Christopher Hitchens represents what the rest of the Left should be but isn’t: principled, thoughtful, a realist who is able to look at terrorism for the culture of death that it is–and he’s a darned good writer.

But now I’m confused. Asked which presidential candidate he was endorsing in the Nov. 2 election, Hitchens told the Nation on Oct. 21 that he was “slightly” for G.W. Bush. Here’s what he wrote:

“The President, notwithstanding his shortcomings of intellect, has been able to say, repeatedly and even repetitively, the essential thing: that we are involved in this war without apology and without remorse. He should go further, and admit the evident possibility of defeat–which might concentrate a few minds–while abjuring any notion of capitulation. Senator Kerry is also capable of saying this, but not without cheapening it or qualifying it, so that, in the Nation prisoners’ dilemma, he is offering you the worst of both worlds.”

Yesterday, Hitchens told Slate (scroll down) that he was going for Kerry:

“There is one’s subjective vote, one’s objective vote, and one’s ironic vote. Subjectively, Bush (and Blair) deserve to be re-elected because they called the enemy by its right name and were determined to confront it. Objectively, Bush deserves to be sacked for his flabbergasting failure to prepare for such an essential confrontation. Subjectively, Kerry should be put in the pillory for his inability to hold up on principle under any kind of pressure. Objectively, his election would compel mainstream and liberal Democrats to get real about Iraq.”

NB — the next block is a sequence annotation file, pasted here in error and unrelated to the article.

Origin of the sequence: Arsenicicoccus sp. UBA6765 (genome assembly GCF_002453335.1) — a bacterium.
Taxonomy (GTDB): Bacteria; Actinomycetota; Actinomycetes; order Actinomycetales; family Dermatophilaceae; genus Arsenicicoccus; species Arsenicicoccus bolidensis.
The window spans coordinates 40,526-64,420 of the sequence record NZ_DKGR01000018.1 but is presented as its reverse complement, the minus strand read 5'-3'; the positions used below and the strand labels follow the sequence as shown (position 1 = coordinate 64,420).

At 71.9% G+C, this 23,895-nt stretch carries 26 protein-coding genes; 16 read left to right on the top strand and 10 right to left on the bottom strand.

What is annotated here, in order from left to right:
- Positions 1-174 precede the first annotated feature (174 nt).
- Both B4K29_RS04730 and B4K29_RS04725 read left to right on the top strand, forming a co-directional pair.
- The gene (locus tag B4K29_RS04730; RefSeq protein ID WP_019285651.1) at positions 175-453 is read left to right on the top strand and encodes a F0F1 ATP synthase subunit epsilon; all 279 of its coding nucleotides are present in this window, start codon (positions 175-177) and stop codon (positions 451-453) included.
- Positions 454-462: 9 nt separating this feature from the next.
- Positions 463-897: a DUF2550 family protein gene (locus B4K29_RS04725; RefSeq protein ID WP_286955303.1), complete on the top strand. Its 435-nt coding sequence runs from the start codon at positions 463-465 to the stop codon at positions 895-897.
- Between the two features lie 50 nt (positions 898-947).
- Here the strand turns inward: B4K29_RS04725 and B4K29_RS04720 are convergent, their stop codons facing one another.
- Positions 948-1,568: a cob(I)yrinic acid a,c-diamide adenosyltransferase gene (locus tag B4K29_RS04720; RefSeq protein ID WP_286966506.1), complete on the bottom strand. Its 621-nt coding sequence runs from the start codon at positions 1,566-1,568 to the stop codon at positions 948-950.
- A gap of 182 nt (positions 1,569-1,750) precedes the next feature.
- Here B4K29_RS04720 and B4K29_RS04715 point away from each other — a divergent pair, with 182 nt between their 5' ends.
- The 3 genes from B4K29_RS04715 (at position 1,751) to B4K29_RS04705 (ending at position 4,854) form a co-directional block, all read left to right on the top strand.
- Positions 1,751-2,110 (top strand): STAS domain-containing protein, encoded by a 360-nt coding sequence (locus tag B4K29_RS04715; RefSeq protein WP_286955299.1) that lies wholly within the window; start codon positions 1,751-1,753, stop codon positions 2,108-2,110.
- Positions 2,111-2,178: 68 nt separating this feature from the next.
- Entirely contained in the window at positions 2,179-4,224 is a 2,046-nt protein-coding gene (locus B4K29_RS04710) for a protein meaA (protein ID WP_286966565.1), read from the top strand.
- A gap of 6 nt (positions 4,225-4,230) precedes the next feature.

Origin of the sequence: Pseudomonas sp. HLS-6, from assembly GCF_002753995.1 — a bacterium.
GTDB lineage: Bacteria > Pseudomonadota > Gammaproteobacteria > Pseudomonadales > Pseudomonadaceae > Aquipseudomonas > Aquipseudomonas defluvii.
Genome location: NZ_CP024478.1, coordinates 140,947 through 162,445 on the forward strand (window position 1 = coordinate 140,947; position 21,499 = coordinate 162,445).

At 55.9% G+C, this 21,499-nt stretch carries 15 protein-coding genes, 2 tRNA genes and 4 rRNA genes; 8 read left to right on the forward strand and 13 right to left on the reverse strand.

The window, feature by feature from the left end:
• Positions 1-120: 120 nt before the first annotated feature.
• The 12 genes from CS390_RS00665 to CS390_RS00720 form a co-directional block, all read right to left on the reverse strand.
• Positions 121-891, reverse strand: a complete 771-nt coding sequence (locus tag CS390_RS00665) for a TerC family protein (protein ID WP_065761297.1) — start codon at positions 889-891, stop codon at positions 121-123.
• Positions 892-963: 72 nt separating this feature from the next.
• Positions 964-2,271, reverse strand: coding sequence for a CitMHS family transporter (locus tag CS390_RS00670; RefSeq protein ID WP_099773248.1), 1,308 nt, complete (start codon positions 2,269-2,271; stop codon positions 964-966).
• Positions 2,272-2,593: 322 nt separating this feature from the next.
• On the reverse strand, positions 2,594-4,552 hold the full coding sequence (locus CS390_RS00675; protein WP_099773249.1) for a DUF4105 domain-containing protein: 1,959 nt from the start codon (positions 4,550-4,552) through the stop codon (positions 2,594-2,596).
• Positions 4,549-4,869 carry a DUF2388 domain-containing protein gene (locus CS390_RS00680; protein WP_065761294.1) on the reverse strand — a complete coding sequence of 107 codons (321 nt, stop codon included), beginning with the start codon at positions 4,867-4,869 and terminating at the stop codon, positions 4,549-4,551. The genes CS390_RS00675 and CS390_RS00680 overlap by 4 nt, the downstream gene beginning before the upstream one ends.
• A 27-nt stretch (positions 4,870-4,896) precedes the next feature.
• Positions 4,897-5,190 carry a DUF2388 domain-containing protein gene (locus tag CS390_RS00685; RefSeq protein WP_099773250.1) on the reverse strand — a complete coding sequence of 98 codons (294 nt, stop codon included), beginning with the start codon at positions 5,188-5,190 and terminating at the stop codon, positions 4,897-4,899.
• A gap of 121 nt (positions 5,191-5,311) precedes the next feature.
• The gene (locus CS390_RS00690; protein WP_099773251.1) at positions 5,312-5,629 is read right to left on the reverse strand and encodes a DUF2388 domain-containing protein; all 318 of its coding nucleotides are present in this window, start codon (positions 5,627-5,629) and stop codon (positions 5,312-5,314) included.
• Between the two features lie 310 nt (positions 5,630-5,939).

So, which is it, Chris’ Bush or Kerry’ I’m just curious. Nonetheless, as Hitchens wrote for the Nation, a win for Kerry may not be as devastating as we fear, for the candidate who’s scoffed at terrorism as a “nuisance,”demanded that we get permission from France and Germany to fight it, and sailed blithely under the flag of the “No Blood for Oil” crowd, wakes up to what he’s actually up against:

“I can’t wait to see President Kerry discover which corporation, aside from Halliburton, should after all have got the contract to reconstruct Iraq’s oil industry. I look forward to seeing him eat his Jesse Helms-like words, about the false antithesis between spending money abroad and ‘at home’ (as if this war, sponsored from abroad, hadn’t broken out ‘at home’). I take pleasure in advance in the discovery that he will have to make, that Abu Musab al-Zarqawi is a more dangerous and better-organized foe than Osama bin Laden, and that Zarqawi’s existence is a product of jihadism plus Saddamism, and not of any error of tact on America’s part. I notice that, given the ambivalent evidence about Saddam’s weaponry, Kerry had the fortitude and common sense to make the presumption of guilt rather than innocence. I assume that he has already discerned the difference between criticizing the absence of postwar planning and criticizing the presence of an anti-Saddam plan to begin with. I look forward, in other words, to the assumption of his responsibility.”
Me too. But I’m not getting my hopes up.